The network bottleneck is often the Internet access (e.g. dial-up), but not necessarily. For instance, the use of satellite communications easily adds 300 ms to the overall delay.

    The network delay constantly changes, due to other traffic and adaptive routing. Audio and video conferencing libraries typically implement a "de-jitter" buffer at the receiving end that smooths out these variations at the cost of yet an additional delay.

    Note: If the network delay could be anywhere between 10 ms and 100 ms, and the de-jitter buffer was set at 60 ms, all packets delayed more than 70 ms would be considered lost, and the rest delivered to the application after 70ms from the transmission time.

    Although it may be impractical to buffer video packets alike, they too are silenly discarded if received too late.


    There may be some post-processing (e.g. echo and noise control, deblocking filter, scaling) before the media is presented to the user through loudspeakers or on a screen.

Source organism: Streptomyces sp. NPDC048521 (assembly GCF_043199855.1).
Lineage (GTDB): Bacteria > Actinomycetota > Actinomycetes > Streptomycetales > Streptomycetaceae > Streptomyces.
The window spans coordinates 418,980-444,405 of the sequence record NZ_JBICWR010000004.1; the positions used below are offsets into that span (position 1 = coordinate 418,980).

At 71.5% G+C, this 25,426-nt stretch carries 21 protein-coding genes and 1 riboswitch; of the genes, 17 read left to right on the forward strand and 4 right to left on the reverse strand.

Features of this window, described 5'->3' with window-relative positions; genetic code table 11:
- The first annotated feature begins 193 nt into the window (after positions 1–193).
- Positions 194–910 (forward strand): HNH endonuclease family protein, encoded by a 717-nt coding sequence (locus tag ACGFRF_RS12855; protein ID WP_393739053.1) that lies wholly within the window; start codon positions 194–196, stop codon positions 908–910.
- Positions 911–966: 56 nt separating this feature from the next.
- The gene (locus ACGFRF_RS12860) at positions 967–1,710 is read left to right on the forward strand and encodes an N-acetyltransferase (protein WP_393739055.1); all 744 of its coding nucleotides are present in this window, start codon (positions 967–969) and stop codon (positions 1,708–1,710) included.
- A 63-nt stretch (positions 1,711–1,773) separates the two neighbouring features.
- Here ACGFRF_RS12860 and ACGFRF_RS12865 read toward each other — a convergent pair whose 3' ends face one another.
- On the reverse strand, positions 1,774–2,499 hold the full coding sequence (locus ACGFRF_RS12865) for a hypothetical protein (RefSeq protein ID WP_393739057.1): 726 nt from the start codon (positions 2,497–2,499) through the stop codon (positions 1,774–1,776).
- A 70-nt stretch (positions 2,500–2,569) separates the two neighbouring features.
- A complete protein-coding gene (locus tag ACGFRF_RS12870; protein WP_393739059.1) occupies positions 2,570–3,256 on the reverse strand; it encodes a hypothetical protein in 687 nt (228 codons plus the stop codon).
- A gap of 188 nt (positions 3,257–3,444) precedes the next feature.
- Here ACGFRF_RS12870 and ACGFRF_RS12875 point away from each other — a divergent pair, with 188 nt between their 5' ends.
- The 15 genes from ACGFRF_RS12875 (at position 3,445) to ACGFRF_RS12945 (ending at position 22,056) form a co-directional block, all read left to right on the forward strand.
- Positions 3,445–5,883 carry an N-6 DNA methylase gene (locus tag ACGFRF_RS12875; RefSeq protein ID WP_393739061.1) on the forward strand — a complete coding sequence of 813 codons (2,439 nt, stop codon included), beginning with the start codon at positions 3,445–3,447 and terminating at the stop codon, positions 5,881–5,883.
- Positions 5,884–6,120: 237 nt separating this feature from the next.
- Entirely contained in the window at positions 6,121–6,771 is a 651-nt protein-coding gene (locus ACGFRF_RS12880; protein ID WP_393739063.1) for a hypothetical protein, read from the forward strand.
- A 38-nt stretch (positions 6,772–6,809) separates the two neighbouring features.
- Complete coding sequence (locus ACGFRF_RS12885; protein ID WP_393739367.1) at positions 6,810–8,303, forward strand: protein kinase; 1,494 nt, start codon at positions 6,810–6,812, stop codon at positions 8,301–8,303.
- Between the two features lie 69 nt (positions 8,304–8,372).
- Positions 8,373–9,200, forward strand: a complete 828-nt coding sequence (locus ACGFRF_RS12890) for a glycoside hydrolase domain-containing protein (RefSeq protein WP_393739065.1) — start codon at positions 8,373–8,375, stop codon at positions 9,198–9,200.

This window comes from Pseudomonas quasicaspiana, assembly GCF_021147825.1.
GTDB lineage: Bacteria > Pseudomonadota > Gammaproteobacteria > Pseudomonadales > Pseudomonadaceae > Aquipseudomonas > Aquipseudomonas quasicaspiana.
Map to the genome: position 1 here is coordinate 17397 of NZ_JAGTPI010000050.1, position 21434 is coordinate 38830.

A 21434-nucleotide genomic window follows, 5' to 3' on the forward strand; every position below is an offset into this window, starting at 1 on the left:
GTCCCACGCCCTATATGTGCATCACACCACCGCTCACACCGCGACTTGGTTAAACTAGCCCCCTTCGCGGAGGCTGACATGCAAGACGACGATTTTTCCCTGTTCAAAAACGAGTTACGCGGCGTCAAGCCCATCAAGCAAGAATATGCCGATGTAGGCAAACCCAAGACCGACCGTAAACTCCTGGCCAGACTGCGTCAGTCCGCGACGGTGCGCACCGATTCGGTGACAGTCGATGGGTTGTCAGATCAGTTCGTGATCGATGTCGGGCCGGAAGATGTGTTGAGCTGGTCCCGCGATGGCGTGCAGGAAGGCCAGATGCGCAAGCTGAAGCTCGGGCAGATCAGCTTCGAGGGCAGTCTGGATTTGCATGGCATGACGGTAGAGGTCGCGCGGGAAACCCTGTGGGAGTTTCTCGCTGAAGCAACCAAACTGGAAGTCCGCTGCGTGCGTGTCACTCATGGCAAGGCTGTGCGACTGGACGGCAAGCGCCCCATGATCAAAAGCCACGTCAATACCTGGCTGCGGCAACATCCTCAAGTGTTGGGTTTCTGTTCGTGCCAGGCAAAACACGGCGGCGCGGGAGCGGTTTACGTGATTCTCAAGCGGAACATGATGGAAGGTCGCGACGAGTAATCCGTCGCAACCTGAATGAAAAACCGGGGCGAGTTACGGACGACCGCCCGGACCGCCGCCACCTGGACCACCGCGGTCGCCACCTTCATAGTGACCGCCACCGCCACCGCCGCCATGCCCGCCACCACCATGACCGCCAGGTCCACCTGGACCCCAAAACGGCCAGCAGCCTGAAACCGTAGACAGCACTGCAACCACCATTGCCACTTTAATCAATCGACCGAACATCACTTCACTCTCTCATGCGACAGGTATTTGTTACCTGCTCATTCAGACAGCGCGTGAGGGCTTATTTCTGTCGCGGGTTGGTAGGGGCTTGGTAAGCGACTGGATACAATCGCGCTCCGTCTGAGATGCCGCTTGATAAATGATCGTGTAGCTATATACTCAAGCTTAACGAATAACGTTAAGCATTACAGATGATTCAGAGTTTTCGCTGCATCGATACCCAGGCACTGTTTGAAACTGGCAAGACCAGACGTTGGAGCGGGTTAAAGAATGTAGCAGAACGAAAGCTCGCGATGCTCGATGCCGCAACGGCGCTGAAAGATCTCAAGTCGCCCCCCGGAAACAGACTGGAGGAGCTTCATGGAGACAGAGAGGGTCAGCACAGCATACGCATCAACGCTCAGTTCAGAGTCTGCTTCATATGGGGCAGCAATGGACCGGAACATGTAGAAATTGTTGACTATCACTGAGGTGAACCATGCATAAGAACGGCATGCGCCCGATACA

The audio playout buffer (at the driver level) introduces a delay to counter-act the interrupt latency of the host operating system, followed by the D/A conversion (see "Capture" above).

    The application renders video to the GUI, a procedure that may involve several costly overlay operations before "blitting" to the D/A converter (see "Capture" above).


    The audio is most sensitive to delay and its variations, with possible breaks (i.e. silence) if a packet was delayed too long or another thread (e.g. video encoding) monopolizes the processor.

    The video experiences longer capture, transcoding and rendering delays. Still, the absence of framing or bundling keeps its end-to-end delay in a range similar to the audio.

    Understanding delays is essential to the synchronization of audio and video signals rendered to the user. Although a time difference of 80 ms is below the limit of human perception, the ITU recommends no more than 20 or 40 ms depending on which of the two is ahead of the other.